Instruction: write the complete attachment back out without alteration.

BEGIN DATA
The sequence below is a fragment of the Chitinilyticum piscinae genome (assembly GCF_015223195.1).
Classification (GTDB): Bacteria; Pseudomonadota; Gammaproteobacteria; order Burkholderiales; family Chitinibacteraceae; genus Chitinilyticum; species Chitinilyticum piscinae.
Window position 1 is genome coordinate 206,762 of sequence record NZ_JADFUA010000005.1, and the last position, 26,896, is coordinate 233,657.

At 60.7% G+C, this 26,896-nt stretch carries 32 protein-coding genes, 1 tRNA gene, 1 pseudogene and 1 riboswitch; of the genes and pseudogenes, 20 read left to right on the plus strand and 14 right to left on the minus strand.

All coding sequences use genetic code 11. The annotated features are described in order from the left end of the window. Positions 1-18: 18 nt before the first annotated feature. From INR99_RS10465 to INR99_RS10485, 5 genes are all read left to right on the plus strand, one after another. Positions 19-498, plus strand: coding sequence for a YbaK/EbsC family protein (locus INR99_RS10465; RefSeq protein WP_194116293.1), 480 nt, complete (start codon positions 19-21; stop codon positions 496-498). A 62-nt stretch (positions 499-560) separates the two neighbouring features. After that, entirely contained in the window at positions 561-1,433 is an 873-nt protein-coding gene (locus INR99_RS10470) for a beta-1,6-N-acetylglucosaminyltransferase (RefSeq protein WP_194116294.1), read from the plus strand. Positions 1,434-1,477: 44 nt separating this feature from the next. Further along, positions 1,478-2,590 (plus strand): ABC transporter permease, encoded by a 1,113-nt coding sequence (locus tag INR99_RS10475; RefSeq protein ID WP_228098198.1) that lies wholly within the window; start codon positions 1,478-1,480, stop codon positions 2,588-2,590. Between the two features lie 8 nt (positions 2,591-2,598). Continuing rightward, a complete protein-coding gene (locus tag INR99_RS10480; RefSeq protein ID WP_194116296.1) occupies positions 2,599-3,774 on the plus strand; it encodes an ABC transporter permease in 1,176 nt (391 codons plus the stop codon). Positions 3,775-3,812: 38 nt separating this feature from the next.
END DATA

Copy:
The sequence below is a fragment of the Chitinilyticum piscinae genome (assembly GCF_015223195.1).
Classification (GTDB): Bacteria; Pseudomonadota; Gammaproteobacteria; order Burkholderiales; family Chitinibacteraceae; genus Chitinilyticum; species Chitinilyticum piscinae.
Window position 1 is genome coordinate 206,762 of sequence record NZ_JADFUA010000005.1, and the last position, 26,896, is coordinate 233,657.

At 60.7% G+C, this 26,896-nt stretch carries 32 protein-coding genes, 1 tRNA gene, 1 pseudogene and 1 riboswitch; of the genes and pseudogenes, 20 read left to right on the plus strand and 14 right to left on the minus strand.

All coding sequences use genetic code 11. The annotated features are described in order from the left end of the window. Positions 1-18: 18 nt before the first annotated feature. From INR99_RS10465 to INR99_RS10485, 5 genes are all read left to right on the plus strand, one after another. Positions 19-498, plus strand: coding sequence for a YbaK/EbsC family protein (locus INR99_RS10465; RefSeq protein WP_194116293.1), 480 nt, complete (start codon positions 19-21; stop codon positions 496-498). A 62-nt stretch (positions 499-560) separates the two neighbouring features. After that, entirely contained in the window at positions 561-1,433 is an 873-nt protein-coding gene (locus INR99_RS10470) for a beta-1,6-N-acetylglucosaminyltransferase (RefSeq protein WP_194116294.1), read from the plus strand. Positions 1,434-1,477: 44 nt separating this feature from the next. Further along, positions 1,478-2,590 (plus strand): ABC transporter permease, encoded by a 1,113-nt coding sequence (locus tag INR99_RS10475; RefSeq protein ID WP_228098198.1) that lies wholly within the window; start codon positions 1,478-1,480, stop codon positions 2,588-2,590. Between the two features lie 8 nt (positions 2,591-2,598). Continuing rightward, a complete protein-coding gene (locus tag INR99_RS10480; RefSeq protein ID WP_194116296.1) occupies positions 2,599-3,774 on the plus strand; it encodes an ABC transporter permease in 1,176 nt (391 codons plus the stop codon). Positions 3,775-3,812: 38 nt separating this feature from the next.